Prescription for Change
A Young Doctor in Myanmar Seeks to Bolster the Confidence and Skills of Youth in his Country
The way Hein Paing Htoo Chit sees it, Myanmar, with one of the fastest growing economies in the world, should be abundant with opportunity. But the Mon State resident points out the country is also wracked by inequality and social injustice creating economic stagnation for many of the country’s youth.
He’s frustrated by the number of young people left behind by the economy and political change as Myanmar, also known as Burma, emerges from more than 25 years of military dictatorship.
A 2014 graduate of the University of Medicine, Magway, Dr. Hein Paing has traveled extensively to remote areas of the country setting up mobile medical clinics and volunteering with charitable organizations.
That opened the young doctor’s eyes to the need for real youth engagement and a network of social entrepreneurship among young adults.
More than half the people of Myanmar are under the age of 30.
“There’s a whole generation of youth who want to do something for the community, but don’t exactly know what to do,” he explains.
That’s why he created a network for change to help youth gain skills. His project incorporates the training he received at iPACE.
Dr. Hein Paing studied Organizational Development and Strategic Planning, and participated in a workshop training trainers for Civil Engagement at iPACE.
More recently, he is one of six World Learning alumni to receive an Advancing Leaders Fellowship grant, which funds social entrepreneurship projects. The winners represent a broad range of World Learning programs around the globe. Each fellow received financial support in addition to mentorship training.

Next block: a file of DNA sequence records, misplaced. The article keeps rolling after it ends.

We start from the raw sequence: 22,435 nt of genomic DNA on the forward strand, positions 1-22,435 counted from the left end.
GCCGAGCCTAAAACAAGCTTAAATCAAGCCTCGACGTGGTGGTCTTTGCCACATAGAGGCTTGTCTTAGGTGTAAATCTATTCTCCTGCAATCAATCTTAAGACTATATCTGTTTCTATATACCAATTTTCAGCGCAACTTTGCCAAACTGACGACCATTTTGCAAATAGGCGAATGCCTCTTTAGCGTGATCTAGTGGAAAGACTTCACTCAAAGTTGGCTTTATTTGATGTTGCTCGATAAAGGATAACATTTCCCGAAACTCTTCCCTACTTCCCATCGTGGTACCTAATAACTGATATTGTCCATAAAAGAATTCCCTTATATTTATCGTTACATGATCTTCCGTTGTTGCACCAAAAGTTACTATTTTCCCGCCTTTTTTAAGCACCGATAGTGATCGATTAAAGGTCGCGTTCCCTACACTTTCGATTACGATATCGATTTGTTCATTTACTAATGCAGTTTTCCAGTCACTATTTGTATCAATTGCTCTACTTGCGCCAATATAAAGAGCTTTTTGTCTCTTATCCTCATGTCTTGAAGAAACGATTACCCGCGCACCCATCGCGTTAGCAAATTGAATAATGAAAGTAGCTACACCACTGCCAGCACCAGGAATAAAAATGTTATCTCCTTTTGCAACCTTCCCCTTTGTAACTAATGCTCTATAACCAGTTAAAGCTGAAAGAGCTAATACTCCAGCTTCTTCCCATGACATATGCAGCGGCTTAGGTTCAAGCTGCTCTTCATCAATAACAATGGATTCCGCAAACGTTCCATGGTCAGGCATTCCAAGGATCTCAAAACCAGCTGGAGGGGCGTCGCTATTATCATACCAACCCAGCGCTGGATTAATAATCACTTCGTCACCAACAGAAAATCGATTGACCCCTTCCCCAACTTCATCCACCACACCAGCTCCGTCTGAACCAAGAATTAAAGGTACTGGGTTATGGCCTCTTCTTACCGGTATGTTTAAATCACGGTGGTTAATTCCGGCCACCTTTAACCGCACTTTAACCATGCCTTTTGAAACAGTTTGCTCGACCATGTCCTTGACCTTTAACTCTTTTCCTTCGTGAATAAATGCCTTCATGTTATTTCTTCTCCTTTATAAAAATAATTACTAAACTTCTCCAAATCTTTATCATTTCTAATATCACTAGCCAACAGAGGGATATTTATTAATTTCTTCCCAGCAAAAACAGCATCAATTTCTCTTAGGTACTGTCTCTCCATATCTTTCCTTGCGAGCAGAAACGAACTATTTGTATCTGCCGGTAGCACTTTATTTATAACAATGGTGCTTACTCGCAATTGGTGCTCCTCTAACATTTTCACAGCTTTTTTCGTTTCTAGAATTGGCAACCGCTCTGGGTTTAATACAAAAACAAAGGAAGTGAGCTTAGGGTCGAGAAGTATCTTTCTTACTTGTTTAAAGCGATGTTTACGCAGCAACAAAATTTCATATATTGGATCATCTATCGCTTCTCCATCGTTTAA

Dr. Hein Paing’s project is called Youth Entrepreneurship for Social Justice or YESJ, which is designed to promote social justice through workshop training for youth.
But along the way he realized the need for greater job skills training because of the country’s educational deficits and a stagnant economy in many states far from the capital that is still entrenched in n socialism rather than free market enterprise.
He also stresses the need for training that helps build the confidence and experience of Myanmar’s young people before they can take leadership roles in their local communities.
To further this, Dr. Hein Pang is creating a hybrid platform for learning and career development which will include computer and interpersonal skills, project management, research and development, English and entrepreneurship, in addition to office management and administration.
Dozens of youth have already directly benefited from the YESJ’s workshops and another 120 youth are secondary beneficiaries. Dr. Hein Pang expects another 600 youth to be positively impacted by the workshops.
“Thanks to World Learning, I had the opportunity to encourage some of the youth from my region to think about their lives and engage them in civic life and to be proactive about their careers,” he says.
“The curriculum used in the training was to help youth to think about businesses which create jobs and improve lives by solving the common problems and building the economy up It also helped them to find out what kind of career they should pursue based on their personalities, values and conditions,” he explains.
One day, “local government will be pressured to listen to the voices of youth,” adds Dr. Hein Paing.